Time marched on. Sales lagged. Then the Spanish flu of 1918 changed the way everyone thought. Suddenly, as people sought ways to avoid germs, the idea of a disposable cup was pretty great. So Luellen's invention took off.

I found this story in Alex Lazarow's newsletter, and I like his takeaway: "Your timing probably won't be perfect. But you need to survive, to be around for when it is."

The right idea can come along at the wrong time. The question is: How can we make it count, when it's finally our time?

4. Make Your Meetings 24 (or 37) Minutes

Stretched for Time? Here Are 4 Ways to Do More in Fewer Hours

Photo credit via Getty Images / skynesher

Meetings: Everyone hates 'em. (I sure do.) But they seem unavoidable.

Recently, I was listening to a podcast featuring Steven Regelberg, author of the book The Surprising Science of Meetings. He had a lot of good advice for making meetings more efficient and valuable—it's worth a listen. But here's my favorite:

Set meetings to last unexpected amounts of time. Say, make it 47 minutes, or 33 minutes, or whatever. Pick something!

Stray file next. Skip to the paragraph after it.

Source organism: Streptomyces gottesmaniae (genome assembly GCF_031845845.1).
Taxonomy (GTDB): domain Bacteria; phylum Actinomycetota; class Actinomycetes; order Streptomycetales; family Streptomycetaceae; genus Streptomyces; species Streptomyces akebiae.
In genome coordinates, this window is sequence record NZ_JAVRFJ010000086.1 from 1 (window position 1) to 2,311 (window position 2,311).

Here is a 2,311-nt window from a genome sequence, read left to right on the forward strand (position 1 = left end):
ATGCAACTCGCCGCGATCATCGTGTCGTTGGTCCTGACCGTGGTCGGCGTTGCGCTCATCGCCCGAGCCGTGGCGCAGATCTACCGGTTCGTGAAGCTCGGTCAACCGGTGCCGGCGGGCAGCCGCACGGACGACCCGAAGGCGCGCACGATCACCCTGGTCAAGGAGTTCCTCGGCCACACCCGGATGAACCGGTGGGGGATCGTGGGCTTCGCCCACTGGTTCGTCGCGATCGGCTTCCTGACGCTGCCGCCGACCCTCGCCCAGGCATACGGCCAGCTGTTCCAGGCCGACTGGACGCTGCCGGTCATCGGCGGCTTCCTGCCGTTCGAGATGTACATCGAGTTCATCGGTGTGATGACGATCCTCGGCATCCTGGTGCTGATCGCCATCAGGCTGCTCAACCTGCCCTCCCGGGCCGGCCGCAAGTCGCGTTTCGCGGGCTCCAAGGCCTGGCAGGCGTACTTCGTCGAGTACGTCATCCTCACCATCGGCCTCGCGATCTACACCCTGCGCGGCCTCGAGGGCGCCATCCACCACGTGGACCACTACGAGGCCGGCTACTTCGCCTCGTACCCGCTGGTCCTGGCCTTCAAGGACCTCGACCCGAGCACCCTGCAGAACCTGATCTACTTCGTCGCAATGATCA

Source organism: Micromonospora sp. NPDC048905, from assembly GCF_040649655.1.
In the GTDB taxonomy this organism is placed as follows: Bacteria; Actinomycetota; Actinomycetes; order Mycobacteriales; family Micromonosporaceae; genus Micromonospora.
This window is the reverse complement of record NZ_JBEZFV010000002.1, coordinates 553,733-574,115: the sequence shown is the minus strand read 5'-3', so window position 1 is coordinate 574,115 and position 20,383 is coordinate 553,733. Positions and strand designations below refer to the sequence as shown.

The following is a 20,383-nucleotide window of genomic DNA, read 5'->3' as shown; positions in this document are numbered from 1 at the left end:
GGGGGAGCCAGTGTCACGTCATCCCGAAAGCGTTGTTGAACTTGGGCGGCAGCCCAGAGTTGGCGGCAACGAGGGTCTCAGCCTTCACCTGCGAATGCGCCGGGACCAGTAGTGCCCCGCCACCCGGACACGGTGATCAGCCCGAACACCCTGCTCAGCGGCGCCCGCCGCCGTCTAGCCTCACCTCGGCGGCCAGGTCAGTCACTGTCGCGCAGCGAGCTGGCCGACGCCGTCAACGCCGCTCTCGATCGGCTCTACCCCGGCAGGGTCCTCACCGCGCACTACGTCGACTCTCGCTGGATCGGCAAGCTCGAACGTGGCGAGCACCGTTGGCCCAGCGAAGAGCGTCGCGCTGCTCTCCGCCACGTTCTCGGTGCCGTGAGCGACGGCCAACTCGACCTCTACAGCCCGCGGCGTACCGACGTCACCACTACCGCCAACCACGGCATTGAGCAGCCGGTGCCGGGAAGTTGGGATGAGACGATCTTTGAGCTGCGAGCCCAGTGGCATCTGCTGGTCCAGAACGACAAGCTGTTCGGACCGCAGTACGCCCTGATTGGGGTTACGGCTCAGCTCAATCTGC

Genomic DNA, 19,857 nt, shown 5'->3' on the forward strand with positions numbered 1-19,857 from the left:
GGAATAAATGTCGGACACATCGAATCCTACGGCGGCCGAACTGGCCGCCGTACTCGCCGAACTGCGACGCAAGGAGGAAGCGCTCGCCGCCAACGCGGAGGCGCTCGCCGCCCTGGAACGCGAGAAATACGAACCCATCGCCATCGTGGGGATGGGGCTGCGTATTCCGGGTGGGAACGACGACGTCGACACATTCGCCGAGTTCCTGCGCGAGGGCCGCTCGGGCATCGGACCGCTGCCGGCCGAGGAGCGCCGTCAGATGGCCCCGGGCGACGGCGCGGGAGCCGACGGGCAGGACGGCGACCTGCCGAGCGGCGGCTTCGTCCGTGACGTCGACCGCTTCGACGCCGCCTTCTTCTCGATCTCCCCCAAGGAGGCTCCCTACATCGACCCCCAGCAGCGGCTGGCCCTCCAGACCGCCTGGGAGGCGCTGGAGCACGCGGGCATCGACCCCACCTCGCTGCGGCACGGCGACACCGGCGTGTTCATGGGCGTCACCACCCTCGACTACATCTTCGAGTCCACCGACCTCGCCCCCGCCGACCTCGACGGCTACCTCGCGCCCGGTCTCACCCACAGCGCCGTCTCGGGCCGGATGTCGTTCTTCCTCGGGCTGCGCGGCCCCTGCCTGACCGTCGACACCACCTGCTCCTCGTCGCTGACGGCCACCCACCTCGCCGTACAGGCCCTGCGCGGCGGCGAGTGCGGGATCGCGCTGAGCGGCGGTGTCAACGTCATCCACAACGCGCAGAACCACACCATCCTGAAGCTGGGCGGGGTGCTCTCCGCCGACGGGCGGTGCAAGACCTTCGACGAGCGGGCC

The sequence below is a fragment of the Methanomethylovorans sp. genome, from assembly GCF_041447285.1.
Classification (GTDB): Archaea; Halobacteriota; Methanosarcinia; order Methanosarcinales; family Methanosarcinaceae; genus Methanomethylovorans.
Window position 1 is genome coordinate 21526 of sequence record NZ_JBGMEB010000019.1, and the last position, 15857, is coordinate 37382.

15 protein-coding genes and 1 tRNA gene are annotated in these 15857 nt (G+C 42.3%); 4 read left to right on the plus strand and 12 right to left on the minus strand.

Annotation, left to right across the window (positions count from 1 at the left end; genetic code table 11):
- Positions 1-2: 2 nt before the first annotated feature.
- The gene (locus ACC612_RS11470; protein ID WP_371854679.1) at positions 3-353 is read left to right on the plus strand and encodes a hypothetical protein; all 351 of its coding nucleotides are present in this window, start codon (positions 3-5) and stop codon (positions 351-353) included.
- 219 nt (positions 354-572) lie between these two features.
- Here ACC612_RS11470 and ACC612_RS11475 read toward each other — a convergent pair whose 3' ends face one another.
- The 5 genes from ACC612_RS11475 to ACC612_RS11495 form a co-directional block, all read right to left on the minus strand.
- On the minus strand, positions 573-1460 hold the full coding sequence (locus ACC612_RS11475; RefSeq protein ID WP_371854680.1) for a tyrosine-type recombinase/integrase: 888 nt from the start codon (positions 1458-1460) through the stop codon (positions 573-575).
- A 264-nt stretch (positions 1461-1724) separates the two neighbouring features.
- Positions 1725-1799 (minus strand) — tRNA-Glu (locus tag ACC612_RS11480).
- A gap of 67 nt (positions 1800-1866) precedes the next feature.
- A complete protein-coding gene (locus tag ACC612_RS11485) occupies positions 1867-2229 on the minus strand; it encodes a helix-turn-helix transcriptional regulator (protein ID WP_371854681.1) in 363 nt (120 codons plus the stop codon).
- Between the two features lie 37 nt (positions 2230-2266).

Why? He cites one of my favorite laws—Parkinson's Law, which posits that work expands to fit the time allowed. We default to setting 30 or 60-minute meetings, because we think in traditional blocks of time. But that doesn’t mean our work will actually take that long! So what do we do in these solid blocks of time? We sit and run out the clock, knowing that we're stuck for the full 30 or 60.

Non-traditional amounts of time force us to really use our time wisely, and think about exactly how much we can accomplish within a limited window. It makes us more efficient. And it saves us time—because for real, we do not need 60 minutes for that meeting. A solid 38.27 will do just fine, I think.

More from Regelberg at HBR here.

School Is In!

Stretched for Time? Here Are 4 Ways to Do More in Fewer Hours

I had a blast talking with Lewis Howes on his School of Greatness podcast, where we discussed many lessons from my book Build For Tomorrow about how to be a high achiever and navigate adversity. The episode just dropped this week. Take a listen!

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Cover credit: Getty Images / sorbetto